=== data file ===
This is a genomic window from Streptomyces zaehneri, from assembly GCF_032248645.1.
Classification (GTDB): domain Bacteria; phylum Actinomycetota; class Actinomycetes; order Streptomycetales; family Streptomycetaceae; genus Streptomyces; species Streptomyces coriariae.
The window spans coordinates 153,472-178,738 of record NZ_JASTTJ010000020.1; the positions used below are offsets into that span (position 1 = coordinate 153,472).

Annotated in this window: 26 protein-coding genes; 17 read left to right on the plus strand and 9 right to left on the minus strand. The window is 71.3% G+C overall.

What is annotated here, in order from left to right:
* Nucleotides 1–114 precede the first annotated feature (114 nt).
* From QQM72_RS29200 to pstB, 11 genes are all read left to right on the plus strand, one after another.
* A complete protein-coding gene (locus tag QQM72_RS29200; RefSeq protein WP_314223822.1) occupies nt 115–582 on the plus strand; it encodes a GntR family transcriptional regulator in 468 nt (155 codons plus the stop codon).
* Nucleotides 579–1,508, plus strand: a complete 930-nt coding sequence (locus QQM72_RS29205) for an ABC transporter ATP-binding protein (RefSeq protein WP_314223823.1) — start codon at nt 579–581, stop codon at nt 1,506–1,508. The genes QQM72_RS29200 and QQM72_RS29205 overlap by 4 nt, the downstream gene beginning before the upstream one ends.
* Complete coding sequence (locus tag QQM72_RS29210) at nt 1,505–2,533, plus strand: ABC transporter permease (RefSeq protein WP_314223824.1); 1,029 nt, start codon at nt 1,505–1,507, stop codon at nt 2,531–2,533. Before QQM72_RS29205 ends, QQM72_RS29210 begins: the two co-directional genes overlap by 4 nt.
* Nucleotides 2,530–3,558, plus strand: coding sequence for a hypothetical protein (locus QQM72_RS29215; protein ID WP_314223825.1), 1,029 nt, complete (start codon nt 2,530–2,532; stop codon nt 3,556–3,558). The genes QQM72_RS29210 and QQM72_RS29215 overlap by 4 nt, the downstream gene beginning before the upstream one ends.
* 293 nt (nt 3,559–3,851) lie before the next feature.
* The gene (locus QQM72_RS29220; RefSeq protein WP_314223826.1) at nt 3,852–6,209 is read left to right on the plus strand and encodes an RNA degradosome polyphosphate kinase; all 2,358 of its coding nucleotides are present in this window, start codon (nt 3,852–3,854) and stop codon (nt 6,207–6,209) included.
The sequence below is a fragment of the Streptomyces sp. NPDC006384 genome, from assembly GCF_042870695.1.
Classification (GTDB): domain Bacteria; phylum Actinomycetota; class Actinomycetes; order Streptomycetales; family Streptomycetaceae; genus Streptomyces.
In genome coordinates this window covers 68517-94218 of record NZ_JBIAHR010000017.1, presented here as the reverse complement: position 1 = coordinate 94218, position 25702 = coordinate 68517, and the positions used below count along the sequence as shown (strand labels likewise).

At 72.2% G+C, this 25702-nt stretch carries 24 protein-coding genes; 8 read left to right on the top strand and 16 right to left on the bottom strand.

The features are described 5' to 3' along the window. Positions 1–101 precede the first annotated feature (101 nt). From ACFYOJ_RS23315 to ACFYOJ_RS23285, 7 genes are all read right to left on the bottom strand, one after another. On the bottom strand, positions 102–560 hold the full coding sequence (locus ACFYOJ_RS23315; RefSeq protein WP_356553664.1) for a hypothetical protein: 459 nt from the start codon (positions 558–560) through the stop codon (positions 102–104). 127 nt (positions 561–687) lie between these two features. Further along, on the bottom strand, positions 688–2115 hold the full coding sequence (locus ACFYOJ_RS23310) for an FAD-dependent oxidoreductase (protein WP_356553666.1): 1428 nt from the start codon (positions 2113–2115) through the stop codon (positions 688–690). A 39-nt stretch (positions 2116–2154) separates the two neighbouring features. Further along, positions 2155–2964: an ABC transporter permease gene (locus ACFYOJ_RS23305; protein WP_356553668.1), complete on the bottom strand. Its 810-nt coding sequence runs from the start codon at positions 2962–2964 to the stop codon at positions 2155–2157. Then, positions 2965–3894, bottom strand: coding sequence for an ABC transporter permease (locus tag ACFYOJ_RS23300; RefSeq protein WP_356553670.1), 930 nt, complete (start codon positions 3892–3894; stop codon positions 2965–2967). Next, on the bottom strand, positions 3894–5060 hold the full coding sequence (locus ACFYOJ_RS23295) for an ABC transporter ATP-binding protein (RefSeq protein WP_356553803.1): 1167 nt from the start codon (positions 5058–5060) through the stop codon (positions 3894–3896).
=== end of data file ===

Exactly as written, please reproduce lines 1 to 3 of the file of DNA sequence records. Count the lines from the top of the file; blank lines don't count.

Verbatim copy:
This is a genomic window from Streptomyces zaehneri, from assembly GCF_032248645.1.
Classification (GTDB): domain Bacteria; phylum Actinomycetota; class Actinomycetes; order Streptomycetales; family Streptomycetaceae; genus Streptomyces; species Streptomyces coriariae.
The window spans coordinates 153,472-178,738 of record NZ_JASTTJ010000020.1; the positions used below are offsets into that span (position 1 = coordinate 153,472).